Let's return to the question of whether Afghanistan can be considered an important factor in the collapse of the Soviet Union. One phrase - do not answer. And yet, it seems that the main thing was that the economy stopped working normally, the shelves in stores were empty, people lost faith in the old ideals, the development of the country stopped, and part of the nomenclature, especially its young part, was ready to abandon the former, which had become formal, ideals, their own propaganda was counterproductive, and the West intensively, purposefully and effectively worked for the collapse of the USSR. The deepest socio-political crisis of the old-style system, call it administrative-command, call it totalitarian, which was headed by an ossified gerontocracy, and the lost "cold war", especially in the information aspect-these were the main reasons for the collapse of the USSR.

But we will not go beyond the topic. The only correct solution in those circumstances would have been to honestly and quickly admit defeat and simply take the newly created thin layer of the revolutionary elite out of Afghanistan and settle with us. This is partly what happened during

page 45

the flight of many leftist figures to the USSR during the Mujahideen offensive.

What else can I add? A large number of documents have already been collected that confirm the absolutely correct thesis of A. Y. Urnov that it was, so to speak, "defensive aggression". The Soviet Union did not seek warm seas, access to the Persian Gulf, or the destruction of Pakistan or Iran. But in accordance with the mentality of that time, the Soviet leadership could not abandon a regime that claimed to be friendly and ready to follow the socialist path.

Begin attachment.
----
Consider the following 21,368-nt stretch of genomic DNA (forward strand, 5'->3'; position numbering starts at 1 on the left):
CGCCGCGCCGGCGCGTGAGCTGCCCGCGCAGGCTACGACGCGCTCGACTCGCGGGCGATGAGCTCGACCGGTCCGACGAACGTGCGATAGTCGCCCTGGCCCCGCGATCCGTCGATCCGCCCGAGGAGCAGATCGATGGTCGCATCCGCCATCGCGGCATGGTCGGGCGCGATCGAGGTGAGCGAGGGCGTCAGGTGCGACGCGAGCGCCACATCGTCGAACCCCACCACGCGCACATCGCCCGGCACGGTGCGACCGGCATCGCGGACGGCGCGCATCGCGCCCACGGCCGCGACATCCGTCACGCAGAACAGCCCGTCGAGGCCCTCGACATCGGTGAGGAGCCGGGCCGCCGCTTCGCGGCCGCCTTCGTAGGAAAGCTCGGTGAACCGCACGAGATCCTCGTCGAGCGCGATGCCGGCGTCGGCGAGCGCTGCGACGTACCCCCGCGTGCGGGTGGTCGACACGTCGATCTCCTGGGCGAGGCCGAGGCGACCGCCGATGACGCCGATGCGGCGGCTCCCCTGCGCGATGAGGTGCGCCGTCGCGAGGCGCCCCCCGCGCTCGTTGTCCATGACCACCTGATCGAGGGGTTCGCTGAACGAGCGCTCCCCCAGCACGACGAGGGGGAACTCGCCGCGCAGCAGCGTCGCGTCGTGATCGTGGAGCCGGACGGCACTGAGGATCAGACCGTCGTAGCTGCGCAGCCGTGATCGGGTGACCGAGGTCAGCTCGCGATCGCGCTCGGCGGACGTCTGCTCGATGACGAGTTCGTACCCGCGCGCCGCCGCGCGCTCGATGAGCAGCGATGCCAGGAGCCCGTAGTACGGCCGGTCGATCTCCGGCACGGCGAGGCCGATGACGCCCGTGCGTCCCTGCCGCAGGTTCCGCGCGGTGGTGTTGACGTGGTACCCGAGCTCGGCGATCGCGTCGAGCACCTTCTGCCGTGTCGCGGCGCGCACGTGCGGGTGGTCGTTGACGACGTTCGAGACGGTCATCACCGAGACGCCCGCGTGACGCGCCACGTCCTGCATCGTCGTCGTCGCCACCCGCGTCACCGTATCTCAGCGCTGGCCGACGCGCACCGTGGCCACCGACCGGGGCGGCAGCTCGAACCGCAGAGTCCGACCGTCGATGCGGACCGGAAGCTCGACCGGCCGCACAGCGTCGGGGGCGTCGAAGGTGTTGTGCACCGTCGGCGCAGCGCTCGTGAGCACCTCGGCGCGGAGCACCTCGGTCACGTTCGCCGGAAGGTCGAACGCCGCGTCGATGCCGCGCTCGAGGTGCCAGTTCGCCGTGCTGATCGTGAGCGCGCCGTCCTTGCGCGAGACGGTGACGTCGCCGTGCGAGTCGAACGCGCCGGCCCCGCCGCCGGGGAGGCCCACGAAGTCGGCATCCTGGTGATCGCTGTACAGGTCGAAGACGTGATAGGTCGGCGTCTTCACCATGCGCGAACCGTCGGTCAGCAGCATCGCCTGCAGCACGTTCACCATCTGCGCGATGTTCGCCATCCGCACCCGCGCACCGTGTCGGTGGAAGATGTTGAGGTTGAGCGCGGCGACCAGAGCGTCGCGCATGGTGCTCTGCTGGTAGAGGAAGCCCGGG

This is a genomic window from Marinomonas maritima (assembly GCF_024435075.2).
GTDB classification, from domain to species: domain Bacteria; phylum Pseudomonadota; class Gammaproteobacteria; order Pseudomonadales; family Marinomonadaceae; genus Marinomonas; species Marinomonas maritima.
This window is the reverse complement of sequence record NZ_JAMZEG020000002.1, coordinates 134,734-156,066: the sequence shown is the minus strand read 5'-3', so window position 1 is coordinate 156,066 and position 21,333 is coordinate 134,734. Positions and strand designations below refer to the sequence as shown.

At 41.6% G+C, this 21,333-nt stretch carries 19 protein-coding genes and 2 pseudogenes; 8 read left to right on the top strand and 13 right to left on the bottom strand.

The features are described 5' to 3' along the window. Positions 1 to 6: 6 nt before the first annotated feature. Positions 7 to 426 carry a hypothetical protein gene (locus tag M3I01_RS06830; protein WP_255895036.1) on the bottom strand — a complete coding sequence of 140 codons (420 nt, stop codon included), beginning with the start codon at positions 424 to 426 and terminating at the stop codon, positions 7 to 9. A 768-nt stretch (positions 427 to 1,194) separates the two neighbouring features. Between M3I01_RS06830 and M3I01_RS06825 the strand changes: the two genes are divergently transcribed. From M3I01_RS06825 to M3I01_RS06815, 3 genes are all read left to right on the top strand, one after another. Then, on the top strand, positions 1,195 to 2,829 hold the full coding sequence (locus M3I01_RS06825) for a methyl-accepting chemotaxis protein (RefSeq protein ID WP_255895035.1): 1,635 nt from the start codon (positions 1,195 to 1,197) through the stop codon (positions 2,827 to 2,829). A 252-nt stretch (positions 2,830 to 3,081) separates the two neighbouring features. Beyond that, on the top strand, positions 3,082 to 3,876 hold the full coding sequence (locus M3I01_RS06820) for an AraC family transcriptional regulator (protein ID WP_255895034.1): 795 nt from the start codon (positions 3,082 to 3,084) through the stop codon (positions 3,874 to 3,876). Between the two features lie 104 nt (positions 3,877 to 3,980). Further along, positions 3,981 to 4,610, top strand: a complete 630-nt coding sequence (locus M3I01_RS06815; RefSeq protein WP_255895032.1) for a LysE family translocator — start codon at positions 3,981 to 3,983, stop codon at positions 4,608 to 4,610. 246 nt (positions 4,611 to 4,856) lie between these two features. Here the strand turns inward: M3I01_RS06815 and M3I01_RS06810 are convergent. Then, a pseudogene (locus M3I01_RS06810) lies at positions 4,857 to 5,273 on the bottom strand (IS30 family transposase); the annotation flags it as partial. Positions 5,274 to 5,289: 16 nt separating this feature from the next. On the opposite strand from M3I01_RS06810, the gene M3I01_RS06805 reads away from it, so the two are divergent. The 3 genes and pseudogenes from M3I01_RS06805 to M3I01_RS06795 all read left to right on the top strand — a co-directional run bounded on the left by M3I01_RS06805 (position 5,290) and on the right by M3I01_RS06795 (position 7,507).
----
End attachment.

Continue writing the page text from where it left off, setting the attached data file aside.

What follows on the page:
History is a combination of objective forces that determine the social movement in one direction or another, and the activities of individuals. That is why the notes of A. Y. Urnov, who personally knew many Afghan and Soviet leaders, are so interesting. And his article quite convincingly shows how pathetic Mikhail Gorbachev's throwing around on the Afghan issue was. I would also like to add my personal impression of the Soviet leader in Kabul (1972-1979), A. M. Puzanov , who was not the last cog in the Soviet foreign policy machine.

A. M. Puzanov's personality is specific. The former pre-Soviet of the RSFSR, who helped N. S. Khrushchev in the transfer of Crimea to Ukraine, worked as an ambassador to Yugoslavia and Bulgaria before Afghanistan. I remember how in one of the Arab countries I met our former Ambassador to Vietnam Ilya Shcherbakov, with whom I established a warm and trusting relationship during my work in Hanoi. At that time, he was deputy head of the department of foreign frames of the Central Committee of the CPSU and came to this country to check. He wanted someone to drink with, but not the people he was testing, and he chose me as his partner, even though he knew I didn't drink much and didn't want to. And I could not refuse the" authorities", although not my own. After Ilya Sergeyevich had warmed up enough, and I mentioned Puzanov's last name, he suddenly began to tell me: "Yes, I knew Puzanov. He was the ambassador to Yugoslavia, but turned out to be dishonest. We then punished him, sent him as an ambassador to Bulgaria. But even there, he did not show himself in the best way. And so they were demoted - sent as an ambassador to Afghanistan and removed from the Central Committee." "Dirty tricks" of those times looks like a child's game in the sandbox today compared to privatization in the 90s, but the point is different.